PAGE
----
This is not a post about Sesame Street or the Childrens Television Workshop.
No, this is about a literal big bird, a griffon vulture, and its unfortunate failure to maintain separation from a large power-generating windmill in Crete.
Let's got to the videotape. (Not for the squeamish or PETA activists.)
Renewable energy proponents want to portray an image of their technology being "free" and "green" and "non-impacting". The realists among us point out that any technology of sufficient scope and power to meet our country's energy demands has some downside, too.
It's been my experience in the U.S. that the Fish and Wildlife Service levies heavy fines for migratory waterfowl accidentally killed because of industrial mishaps. For endangered and protected species (condors, pelicans, all raptors), the fine per bird can also run to many thousands of dollars.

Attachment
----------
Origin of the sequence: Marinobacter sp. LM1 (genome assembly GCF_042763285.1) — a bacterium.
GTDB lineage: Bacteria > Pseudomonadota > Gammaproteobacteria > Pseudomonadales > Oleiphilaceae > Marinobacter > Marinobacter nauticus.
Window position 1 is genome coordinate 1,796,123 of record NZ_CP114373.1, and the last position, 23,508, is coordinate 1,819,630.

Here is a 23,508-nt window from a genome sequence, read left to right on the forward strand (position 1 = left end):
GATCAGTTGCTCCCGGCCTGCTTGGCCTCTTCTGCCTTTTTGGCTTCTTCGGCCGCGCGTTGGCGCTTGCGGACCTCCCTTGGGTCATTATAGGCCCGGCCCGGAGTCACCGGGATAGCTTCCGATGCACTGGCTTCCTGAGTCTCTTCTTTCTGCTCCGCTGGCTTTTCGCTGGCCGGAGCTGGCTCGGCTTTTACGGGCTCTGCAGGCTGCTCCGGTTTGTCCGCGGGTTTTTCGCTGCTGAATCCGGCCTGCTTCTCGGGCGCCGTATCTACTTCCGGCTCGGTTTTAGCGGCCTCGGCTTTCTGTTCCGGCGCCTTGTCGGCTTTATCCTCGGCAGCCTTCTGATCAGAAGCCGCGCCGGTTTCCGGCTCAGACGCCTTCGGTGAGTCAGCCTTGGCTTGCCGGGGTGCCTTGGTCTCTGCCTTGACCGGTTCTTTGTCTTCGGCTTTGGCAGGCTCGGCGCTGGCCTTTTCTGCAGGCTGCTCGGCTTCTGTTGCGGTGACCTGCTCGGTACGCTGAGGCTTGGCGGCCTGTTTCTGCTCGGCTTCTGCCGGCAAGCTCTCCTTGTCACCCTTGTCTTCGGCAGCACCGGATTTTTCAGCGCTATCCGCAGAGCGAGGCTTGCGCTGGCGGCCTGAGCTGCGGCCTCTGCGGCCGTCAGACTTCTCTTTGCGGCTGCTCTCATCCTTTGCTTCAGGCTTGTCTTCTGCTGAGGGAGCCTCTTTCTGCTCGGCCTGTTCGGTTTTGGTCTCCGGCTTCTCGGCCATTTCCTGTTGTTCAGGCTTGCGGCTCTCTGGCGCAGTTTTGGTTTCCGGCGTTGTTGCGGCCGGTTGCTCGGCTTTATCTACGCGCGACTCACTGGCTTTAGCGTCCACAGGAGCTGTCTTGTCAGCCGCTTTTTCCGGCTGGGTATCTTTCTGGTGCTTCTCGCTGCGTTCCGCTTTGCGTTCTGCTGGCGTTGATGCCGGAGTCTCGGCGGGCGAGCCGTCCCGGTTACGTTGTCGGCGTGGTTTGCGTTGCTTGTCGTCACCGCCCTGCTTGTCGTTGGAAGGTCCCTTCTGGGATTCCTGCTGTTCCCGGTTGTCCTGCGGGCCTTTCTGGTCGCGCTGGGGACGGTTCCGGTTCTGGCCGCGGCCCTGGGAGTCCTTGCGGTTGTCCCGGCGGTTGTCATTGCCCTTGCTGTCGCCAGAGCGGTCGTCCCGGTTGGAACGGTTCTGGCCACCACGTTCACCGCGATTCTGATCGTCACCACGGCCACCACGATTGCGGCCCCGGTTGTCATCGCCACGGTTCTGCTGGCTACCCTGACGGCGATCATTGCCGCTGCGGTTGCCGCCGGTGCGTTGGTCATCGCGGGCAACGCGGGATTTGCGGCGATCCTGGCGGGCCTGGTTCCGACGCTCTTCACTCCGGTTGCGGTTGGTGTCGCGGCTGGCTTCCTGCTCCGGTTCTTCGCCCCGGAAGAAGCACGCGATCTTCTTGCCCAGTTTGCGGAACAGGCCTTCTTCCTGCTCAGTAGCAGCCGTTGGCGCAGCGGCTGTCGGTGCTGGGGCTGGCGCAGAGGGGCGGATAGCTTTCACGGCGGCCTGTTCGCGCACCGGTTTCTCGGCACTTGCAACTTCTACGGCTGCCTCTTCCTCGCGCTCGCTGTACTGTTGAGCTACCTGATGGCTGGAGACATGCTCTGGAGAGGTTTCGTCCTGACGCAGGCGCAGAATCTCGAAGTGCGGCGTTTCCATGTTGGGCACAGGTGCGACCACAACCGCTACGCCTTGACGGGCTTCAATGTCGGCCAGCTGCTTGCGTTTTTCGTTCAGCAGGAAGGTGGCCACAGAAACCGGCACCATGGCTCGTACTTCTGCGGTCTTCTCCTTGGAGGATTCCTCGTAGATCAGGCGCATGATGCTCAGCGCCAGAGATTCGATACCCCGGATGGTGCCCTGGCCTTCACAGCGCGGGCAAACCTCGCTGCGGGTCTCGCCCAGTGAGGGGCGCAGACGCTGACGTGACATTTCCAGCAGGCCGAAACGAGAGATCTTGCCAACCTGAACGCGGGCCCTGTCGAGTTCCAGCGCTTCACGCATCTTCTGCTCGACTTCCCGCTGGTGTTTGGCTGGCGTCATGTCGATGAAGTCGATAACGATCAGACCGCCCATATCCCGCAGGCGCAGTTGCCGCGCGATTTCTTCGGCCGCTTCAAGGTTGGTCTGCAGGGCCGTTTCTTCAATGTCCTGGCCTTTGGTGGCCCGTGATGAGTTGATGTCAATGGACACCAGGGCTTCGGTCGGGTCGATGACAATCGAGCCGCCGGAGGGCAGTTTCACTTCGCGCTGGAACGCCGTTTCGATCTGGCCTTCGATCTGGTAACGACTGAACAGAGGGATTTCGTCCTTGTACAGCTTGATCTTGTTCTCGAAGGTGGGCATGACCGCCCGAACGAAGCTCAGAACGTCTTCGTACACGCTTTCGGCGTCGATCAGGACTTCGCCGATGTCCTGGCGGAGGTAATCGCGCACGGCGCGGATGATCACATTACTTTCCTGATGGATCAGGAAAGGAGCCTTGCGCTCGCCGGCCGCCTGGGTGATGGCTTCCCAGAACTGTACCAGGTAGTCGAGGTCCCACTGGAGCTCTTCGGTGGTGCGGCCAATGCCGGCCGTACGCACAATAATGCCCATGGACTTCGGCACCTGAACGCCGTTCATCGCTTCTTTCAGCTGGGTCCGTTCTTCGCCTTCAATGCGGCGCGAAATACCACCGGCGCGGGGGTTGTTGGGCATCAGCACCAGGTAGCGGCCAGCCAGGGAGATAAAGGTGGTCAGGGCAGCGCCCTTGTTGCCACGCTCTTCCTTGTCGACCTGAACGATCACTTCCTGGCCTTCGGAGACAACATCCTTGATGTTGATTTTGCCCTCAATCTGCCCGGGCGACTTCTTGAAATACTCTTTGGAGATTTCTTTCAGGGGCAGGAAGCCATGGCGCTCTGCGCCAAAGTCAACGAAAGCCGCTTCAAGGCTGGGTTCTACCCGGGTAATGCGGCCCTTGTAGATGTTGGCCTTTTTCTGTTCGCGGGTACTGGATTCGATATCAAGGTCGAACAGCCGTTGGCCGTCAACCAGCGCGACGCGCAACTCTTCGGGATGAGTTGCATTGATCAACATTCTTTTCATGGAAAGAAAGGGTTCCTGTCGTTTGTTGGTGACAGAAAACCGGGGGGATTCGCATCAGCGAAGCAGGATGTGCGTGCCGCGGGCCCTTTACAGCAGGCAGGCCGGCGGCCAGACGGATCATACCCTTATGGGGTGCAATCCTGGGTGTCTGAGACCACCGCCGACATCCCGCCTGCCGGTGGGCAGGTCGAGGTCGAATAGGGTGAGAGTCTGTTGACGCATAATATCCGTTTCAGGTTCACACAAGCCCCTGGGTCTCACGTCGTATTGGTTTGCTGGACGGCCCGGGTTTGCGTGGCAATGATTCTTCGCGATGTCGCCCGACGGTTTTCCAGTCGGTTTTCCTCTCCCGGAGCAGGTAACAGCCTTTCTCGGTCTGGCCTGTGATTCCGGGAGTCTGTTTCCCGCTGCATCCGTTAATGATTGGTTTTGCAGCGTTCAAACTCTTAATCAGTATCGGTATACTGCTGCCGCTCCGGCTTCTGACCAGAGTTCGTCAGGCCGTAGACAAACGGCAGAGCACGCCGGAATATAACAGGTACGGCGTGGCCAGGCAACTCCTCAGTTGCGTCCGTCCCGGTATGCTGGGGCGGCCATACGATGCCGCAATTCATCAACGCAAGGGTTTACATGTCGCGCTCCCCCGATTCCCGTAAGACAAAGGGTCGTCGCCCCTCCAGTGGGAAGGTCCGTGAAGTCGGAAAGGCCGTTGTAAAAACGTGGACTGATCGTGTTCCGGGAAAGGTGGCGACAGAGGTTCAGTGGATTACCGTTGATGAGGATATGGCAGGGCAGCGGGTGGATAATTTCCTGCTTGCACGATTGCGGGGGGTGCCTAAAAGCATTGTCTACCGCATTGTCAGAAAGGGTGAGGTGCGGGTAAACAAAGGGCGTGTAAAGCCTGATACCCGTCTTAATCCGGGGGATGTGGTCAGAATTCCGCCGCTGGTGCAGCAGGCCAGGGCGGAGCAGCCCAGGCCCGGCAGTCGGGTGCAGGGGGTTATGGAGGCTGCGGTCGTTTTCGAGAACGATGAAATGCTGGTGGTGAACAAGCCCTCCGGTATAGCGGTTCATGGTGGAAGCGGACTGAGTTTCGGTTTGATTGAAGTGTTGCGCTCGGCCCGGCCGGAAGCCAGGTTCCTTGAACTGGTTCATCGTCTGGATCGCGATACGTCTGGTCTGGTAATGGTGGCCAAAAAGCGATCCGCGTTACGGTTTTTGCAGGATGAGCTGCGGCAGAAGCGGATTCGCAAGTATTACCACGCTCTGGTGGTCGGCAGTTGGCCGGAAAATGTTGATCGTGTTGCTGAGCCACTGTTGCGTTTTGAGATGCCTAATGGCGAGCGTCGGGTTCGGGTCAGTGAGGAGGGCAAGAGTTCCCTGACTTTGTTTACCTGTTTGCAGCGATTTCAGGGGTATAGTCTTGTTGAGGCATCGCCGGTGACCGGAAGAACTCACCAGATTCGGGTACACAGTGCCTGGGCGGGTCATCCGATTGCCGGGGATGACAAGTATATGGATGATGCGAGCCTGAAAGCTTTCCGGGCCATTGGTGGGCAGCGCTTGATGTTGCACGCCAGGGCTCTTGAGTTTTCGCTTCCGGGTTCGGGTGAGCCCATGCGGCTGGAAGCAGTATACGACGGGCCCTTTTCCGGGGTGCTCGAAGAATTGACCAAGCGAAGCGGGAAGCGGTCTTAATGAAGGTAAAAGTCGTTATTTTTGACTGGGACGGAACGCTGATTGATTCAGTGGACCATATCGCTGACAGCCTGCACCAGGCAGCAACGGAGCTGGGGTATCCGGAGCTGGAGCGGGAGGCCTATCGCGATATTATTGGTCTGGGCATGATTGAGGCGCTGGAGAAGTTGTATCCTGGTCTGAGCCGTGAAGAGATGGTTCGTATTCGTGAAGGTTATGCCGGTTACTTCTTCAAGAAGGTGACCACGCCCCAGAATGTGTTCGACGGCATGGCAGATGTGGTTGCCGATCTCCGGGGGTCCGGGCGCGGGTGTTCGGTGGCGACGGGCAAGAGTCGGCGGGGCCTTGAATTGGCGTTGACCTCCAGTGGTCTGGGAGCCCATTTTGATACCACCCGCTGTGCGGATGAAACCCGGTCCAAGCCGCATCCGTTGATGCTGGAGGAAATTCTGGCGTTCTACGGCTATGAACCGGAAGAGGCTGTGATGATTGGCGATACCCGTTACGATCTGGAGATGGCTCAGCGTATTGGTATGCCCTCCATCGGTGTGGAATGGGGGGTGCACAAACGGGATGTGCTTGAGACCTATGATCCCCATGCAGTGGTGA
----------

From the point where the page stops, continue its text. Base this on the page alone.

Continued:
So why did the vulture repeatedly circle among the whirling generator blades? Was he attracted to the vortices created by the windmill's blades, or was he eying a previously-downed windmill victim while planning his brunch? We'll never know.
Cross-posted at VladEnBlog.